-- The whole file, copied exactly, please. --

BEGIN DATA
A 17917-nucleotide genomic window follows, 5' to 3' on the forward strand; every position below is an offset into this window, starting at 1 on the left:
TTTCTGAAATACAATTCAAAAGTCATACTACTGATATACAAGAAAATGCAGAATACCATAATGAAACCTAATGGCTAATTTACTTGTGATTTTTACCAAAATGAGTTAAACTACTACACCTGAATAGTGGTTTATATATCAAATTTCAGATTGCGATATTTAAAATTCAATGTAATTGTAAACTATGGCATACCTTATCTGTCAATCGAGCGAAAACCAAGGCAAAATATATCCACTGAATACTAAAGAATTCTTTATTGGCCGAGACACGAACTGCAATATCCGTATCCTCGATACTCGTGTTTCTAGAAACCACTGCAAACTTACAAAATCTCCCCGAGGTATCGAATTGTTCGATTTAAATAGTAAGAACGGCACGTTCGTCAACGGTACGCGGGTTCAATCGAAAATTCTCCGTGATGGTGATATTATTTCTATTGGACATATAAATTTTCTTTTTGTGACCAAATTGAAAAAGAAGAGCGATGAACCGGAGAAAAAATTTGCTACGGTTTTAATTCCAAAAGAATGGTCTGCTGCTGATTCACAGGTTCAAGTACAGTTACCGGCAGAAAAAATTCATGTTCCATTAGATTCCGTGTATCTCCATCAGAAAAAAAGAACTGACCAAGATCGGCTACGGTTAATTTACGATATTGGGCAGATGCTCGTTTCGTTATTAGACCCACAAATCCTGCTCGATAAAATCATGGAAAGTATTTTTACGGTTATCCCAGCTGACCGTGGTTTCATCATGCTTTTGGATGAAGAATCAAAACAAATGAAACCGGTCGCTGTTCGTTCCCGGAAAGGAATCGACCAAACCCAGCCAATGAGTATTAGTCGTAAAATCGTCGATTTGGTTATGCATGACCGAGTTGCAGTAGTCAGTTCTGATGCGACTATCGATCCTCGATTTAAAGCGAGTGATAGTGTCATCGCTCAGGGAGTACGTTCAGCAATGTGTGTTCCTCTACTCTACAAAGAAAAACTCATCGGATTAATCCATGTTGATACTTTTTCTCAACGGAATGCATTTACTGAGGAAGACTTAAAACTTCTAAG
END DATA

A 17917-nucleotide genomic window follows, 5' to 3' on the forward strand; every position below is an offset into this window, starting at 1 on the left:
TTTCTGAAATACAATTCAAAAGTCATACTACTGATATACAAGAAAATGCAGAATACCATAATGAAACCTAATGGCTAATTTACTTGTGATTTTTACCAAAATGAGTTAAACTACTACACCTGAATAGTGGTTTATATATCAAATTTCAGATTGCGATATTTAAAATTCAATGTAATTGTAAACTATGGCATACCTTATCTGTCAATCGAGCGAAAACCAAGGCAAAATATATCCACTGAATACTAAAGAATTCTTTATTGGCCGAGACACGAACTGCAATATCCGTATCCTCGATACTCGTGTTTCTAGAAACCACTGCAAACTTACAAAATCTCCCCGAGGTATCGAATTGTTCGATTTAAATAGTAAGAACGGCACGTTCGTCAACGGTACGCGGGTTCAATCGAAAATTCTCCGTGATGGTGATATTATTTCTATTGGACATATAAATTTTCTTTTTGTGACCAAATTGAAAAAGAAGAGCGATGAACCGGAGAAAAAATTTGCTACGGTTTTAATTCCAAAAGAATGGTCTGCTGCTGATTCACAGGTTCAAGTACAGTTACCGGCAGAAAAAATTCATGTTCCATTAGATTCCGTGTATCTCCATCAGAAAAAAAGAACTGACCAAGATCGGCTACGGTTAATTTACGATATTGGGCAGATGCTCGTTTCGTTATTAGACCCACAAATCCTGCTCGATAAAATCATGGAAAGTATTTTTACGGTTATCCCAGCTGACCGTGGTTTCATCATGCTTTTGGATGAAGAATCAAAACAAATGAAACCGGTCGCTGTTCGTTCCCGGAAAGGAATCGACCAAACCCAGCCAATGAGTATTAGTCGTAAAATCGTCGATTTGGTTATGCATGACCGAGTTGCAGTAGTCAGTTCTGATGCGACTATCGATCCTCGATTTAAAGCGAGTGATAGTGTCATCGCTCAGGGAGTACGTTCAGCAATGTGTGTTCCTCTACTCTACAAAGAAAAACTCATCGGATTAATCCATGTTGATACTTTTTCTCAACGGAATGCATTTACTGAGGAAGACTTAAAACTTCTAAG